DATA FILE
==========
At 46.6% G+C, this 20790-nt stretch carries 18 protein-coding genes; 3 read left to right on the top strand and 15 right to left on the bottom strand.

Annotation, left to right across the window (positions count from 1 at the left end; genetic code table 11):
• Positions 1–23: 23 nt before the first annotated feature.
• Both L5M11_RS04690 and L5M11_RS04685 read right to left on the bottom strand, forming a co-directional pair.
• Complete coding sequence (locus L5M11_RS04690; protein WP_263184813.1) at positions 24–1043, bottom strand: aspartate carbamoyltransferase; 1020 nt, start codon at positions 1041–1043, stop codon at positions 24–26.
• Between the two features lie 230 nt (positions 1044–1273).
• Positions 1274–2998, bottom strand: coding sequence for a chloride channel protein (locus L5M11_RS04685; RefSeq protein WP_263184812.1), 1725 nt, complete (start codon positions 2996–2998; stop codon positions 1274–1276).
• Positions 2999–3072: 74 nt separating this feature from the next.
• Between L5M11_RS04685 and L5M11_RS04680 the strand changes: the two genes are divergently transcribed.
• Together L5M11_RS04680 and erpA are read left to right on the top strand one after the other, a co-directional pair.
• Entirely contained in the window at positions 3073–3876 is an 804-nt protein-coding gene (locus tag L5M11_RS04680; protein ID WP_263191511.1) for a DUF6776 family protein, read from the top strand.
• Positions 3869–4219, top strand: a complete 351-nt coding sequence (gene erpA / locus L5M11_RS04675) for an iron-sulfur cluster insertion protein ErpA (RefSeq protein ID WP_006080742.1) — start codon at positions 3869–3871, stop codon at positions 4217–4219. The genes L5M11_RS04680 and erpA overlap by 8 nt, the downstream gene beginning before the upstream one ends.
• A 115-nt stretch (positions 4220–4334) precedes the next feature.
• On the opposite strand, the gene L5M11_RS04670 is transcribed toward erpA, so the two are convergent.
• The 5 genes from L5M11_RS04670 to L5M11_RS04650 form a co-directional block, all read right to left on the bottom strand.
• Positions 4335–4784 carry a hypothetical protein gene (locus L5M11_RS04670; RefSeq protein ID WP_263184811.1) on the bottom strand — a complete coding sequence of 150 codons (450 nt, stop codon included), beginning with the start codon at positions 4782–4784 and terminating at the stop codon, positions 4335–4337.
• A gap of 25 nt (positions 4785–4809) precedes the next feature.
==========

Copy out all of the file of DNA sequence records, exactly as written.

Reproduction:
At 46.6% G+C, this 20790-nt stretch carries 18 protein-coding genes; 3 read left to right on the top strand and 15 right to left on the bottom strand.

Annotation, left to right across the window (positions count from 1 at the left end; genetic code table 11):
• Positions 1–23: 23 nt before the first annotated feature.
• Both L5M11_RS04690 and L5M11_RS04685 read right to left on the bottom strand, forming a co-directional pair.
• Complete coding sequence (locus L5M11_RS04690; protein WP_263184813.1) at positions 24–1043, bottom strand: aspartate carbamoyltransferase; 1020 nt, start codon at positions 1041–1043, stop codon at positions 24–26.
• Between the two features lie 230 nt (positions 1044–1273).
• Positions 1274–2998, bottom strand: coding sequence for a chloride channel protein (locus L5M11_RS04685; RefSeq protein WP_263184812.1), 1725 nt, complete (start codon positions 2996–2998; stop codon positions 1274–1276).
• Positions 2999–3072: 74 nt separating this feature from the next.
• Between L5M11_RS04685 and L5M11_RS04680 the strand changes: the two genes are divergently transcribed.
• Together L5M11_RS04680 and erpA are read left to right on the top strand one after the other, a co-directional pair.
• Entirely contained in the window at positions 3073–3876 is an 804-nt protein-coding gene (locus tag L5M11_RS04680; protein ID WP_263191511.1) for a DUF6776 family protein, read from the top strand.
• Positions 3869–4219, top strand: a complete 351-nt coding sequence (gene erpA / locus L5M11_RS04675) for an iron-sulfur cluster insertion protein ErpA (RefSeq protein ID WP_006080742.1) — start codon at positions 3869–3871, stop codon at positions 4217–4219. The genes L5M11_RS04680 and erpA overlap by 8 nt, the downstream gene beginning before the upstream one ends.
• A 115-nt stretch (positions 4220–4334) precedes the next feature.
• On the opposite strand, the gene L5M11_RS04670 is transcribed toward erpA, so the two are convergent.
• The 5 genes from L5M11_RS04670 to L5M11_RS04650 form a co-directional block, all read right to left on the bottom strand.
• Positions 4335–4784 carry a hypothetical protein gene (locus L5M11_RS04670; RefSeq protein ID WP_263184811.1) on the bottom strand — a complete coding sequence of 150 codons (450 nt, stop codon included), beginning with the start codon at positions 4782–4784 and terminating at the stop codon, positions 4335–4337.
• A gap of 25 nt (positions 4785–4809) precedes the next feature.